Germany’s largest bank is ailing, roiled by years of excess, foreign adventures, mismanagement, wrongdoing and fines. On its third chief executive since 2012, even with its new boss, its share price is still low.
So last weekend, managers considered ways out of this rumbling crisis. Their conclusions differed slightly from those of analysts who crunched numbers independently. Options spanned a merger, a takeover, a withdrawal from global banking to focus only on Germany – and also a plan for if the bank’s financial situation continues to deteriorate.
A possible merger of Deutsche and Commerzbank has been in the headlines recently after media reported the banks’ bosses were mulling a tie-up. The rumor boosted Deutsche’s share price. But German bank mergers haven’t done well in the past, and the CEO of Deutsche, Christian Sewing, said his bank would need 18 months before it could consider such a step.
Beyond linking up with CoBa, as it is known in Germany, Deutsche Bank’s managers also looked into whether a merger could also work with a European bank, Handelsblatt learned from participants.
They also looked at possible avenues if the bank’s financial situation worsens further. In this case, they would radically scale back investment banking, the managers concluded.
By the close of the weekend, the bankers had decided to stick with their current strategy. So for now, despite the difficulties in keeping the share price even above €10 (see chart), the bank will continue to make modest cutbacks in investment banking to bring the lender back on track. That was Mr. Sewing’s promise to investors: cutbacks in Asia and the US, and in investing, to achieve a 10 percent return on tangible equity by 2021.
But analysts say that Deutsche isn’t moving fast enough, noting that income is falling faster than costs. Citigroup analyst Andrew Coombs sketched out a more radical proposal, to withdraw completely from the US and from the equities business. This would see the bank focus solely on German retail and business customers. The trouble with that scenario is it won’t fly without fresh capital; Mr. Coombs said withdrawing could cost up to €3 billion ($4.1 billion) plus a further €2.5 billion for restructuring.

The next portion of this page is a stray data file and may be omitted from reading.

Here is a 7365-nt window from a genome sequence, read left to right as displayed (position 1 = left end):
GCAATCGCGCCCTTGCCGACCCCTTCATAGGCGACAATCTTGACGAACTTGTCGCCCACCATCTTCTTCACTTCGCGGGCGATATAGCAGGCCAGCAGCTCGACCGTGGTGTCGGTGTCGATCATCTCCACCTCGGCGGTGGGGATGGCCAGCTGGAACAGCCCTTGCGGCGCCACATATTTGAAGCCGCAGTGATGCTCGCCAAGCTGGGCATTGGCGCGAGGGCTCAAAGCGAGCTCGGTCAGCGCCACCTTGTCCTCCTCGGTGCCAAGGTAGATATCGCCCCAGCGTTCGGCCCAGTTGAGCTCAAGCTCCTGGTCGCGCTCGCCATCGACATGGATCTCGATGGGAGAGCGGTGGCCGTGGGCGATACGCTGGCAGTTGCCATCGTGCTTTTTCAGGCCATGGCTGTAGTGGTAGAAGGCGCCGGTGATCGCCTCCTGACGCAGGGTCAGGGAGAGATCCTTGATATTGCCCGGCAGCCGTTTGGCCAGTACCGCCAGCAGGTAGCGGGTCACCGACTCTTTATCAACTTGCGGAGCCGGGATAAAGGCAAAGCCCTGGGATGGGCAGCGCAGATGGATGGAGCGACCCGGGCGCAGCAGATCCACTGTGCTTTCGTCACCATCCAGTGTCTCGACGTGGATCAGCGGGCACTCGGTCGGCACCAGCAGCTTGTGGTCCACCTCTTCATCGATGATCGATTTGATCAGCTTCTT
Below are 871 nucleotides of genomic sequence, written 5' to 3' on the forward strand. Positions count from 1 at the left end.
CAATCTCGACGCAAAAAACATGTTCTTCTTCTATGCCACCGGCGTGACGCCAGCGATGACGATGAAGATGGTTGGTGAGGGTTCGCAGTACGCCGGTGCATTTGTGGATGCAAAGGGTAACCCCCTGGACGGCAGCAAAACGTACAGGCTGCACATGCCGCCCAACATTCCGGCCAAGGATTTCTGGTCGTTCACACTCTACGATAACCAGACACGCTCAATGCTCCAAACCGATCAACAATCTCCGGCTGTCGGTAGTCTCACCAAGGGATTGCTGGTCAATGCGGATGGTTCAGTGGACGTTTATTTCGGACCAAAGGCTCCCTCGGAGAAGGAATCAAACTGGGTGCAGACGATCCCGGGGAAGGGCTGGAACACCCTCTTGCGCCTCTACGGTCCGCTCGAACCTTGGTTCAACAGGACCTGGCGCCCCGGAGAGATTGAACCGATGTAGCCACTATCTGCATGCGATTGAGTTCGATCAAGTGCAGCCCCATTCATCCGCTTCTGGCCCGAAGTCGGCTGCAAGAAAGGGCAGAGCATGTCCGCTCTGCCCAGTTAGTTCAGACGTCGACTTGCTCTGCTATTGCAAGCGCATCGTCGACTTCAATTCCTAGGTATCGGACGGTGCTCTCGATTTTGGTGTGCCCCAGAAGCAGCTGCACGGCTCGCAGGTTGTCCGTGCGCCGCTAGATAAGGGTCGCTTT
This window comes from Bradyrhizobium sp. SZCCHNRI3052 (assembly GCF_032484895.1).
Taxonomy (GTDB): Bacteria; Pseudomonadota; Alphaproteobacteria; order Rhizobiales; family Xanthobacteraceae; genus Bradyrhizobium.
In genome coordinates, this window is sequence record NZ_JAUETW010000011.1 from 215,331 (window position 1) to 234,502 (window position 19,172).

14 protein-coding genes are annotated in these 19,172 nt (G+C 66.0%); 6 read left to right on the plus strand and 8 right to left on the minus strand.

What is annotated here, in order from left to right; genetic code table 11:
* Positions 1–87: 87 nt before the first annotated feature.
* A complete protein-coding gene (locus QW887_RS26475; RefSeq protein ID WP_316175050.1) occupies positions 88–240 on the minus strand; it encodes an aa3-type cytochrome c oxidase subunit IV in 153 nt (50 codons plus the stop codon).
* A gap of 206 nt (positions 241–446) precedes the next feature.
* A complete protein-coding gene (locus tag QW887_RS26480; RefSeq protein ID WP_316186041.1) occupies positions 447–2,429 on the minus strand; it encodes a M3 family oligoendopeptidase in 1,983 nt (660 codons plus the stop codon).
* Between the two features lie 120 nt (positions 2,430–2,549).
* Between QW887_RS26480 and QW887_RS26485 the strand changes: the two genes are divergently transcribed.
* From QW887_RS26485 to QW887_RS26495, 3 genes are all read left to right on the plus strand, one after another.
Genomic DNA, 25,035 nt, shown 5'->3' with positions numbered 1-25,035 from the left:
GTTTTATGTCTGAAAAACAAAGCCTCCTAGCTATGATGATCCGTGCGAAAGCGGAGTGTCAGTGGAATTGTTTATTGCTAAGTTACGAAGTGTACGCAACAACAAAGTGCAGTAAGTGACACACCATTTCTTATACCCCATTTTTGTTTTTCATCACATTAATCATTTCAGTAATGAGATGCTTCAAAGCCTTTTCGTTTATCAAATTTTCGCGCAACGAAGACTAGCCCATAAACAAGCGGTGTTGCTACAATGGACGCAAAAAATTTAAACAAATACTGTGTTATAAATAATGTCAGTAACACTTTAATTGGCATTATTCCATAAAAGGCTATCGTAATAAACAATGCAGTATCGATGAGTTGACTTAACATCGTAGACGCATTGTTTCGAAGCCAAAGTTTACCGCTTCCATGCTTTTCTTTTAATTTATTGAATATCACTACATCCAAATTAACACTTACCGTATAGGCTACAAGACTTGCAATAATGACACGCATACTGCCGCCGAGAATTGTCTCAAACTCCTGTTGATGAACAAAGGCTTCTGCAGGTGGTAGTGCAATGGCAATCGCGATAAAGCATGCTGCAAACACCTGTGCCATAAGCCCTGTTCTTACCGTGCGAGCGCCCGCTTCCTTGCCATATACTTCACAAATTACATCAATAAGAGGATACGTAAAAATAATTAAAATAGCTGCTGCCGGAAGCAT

Crunching the numbers
He likewise calculated whether it could make sense for Germany’s biggest bank to take over Commerzbank. Financially, it could, he decided, if Deutsche paid 0.8 share of its own equity plus €4 cash for each share held by Commerzbank shareholders. In the long term, that would cut costs and potentially raise Deutsche’s share price 60 percent by 2020. But Mr. Coombs said the problem with this scenario is the high risk in its implementation: Deutsche Bank is busy trying to integrate Postbank, a troubled subsidiary, and reducing investment activities.
The execs at Deutsche Bank’s weekend meeting at least clarified some personnel questions. They gave a five-year extension to Garth Ritchie, who heads the investment banking business. But they postponed decisions on Nicolas Moreau, who leads the bank’s asset management business, and Werner Steinmüller, board member in charge of Asia business. Both of those calls will be made by the supervisory board in October, according to a spokesperson.
If only the biggest question could be answered so easily: whether and when Deutsche will reverse its trailing fortunes.
Daniel Schäfer leads Handelsblatt’s finance coverage. Michael Maisch is deputy of the finance desk and Yasmin Osman is a banking correspondent for Handelsblatt. Allison Williams, deputy editor of Handelsblatt Global, adapted this story into English. To contact the authors: email@example.com, firstname.lastname@example.org, email@example.com